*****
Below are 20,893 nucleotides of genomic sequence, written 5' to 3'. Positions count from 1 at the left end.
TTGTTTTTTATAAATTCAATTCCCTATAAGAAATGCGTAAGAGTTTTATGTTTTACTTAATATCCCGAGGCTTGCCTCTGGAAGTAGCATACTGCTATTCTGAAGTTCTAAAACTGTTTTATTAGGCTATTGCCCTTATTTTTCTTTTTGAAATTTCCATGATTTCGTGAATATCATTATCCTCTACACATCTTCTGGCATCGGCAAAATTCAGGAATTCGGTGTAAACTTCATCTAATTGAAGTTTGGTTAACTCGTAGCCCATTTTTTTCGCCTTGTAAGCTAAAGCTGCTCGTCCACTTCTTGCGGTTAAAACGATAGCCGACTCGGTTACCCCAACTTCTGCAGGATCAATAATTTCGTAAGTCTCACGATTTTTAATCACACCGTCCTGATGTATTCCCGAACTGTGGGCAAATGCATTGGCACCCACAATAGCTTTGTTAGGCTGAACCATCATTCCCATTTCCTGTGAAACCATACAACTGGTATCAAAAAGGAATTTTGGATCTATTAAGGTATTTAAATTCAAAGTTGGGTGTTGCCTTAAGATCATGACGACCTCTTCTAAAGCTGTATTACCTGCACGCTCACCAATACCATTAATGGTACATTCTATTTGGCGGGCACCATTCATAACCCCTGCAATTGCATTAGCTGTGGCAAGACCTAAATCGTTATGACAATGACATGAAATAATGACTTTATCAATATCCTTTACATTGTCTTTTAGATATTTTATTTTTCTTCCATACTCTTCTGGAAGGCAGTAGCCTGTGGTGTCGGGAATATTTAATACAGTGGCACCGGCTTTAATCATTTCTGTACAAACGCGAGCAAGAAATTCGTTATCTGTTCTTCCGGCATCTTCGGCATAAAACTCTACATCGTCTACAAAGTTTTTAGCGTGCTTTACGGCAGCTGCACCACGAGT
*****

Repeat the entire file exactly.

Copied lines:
Below are 20,893 nucleotides of genomic sequence, written 5' to 3'. Positions count from 1 at the left end.
TTGTTTTTTATAAATTCAATTCCCTATAAGAAATGCGTAAGAGTTTTATGTTTTACTTAATATCCCGAGGCTTGCCTCTGGAAGTAGCATACTGCTATTCTGAAGTTCTAAAACTGTTTTATTAGGCTATTGCCCTTATTTTTCTTTTTGAAATTTCCATGATTTCGTGAATATCATTATCCTCTACACATCTTCTGGCATCGGCAAAATTCAGGAATTCGGTGTAAACTTCATCTAATTGAAGTTTGGTTAACTCGTAGCCCATTTTTTTCGCCTTGTAAGCTAAAGCTGCTCGTCCACTTCTTGCGGTTAAAACGATAGCCGACTCGGTTACCCCAACTTCTGCAGGATCAATAATTTCGTAAGTCTCACGATTTTTAATCACACCGTCCTGATGTATTCCCGAACTGTGGGCAAATGCATTGGCACCCACAATAGCTTTGTTAGGCTGAACCATCATTCCCATTTCCTGTGAAACCATACAACTGGTATCAAAAAGGAATTTTGGATCTATTAAGGTATTTAAATTCAAAGTTGGGTGTTGCCTTAAGATCATGACGACCTCTTCTAAAGCTGTATTACCTGCACGCTCACCAATACCATTAATGGTACATTCTATTTGGCGGGCACCATTCATAACCCCTGCAATTGCATTAGCTGTGGCAAGACCTAAATCGTTATGACAATGACATGAAATAATGACTTTATCAATATCCTTTACATTGTCTTTTAGATATTTTATTTTTCTTCCATACTCTTCTGGAAGGCAGTAGCCTGTGGTGTCGGGAATATTTAATACAGTGGCACCGGCTTTAATCATTTCTGTACAAACGCGAGCAAGAAATTCGTTATCTGTTCTTCCGGCATCTTCGGCATAAAACTCTACATCGTCTACAAAGTTTTTAGCGTGCTTTACGGCAGCTGCACCACGAGT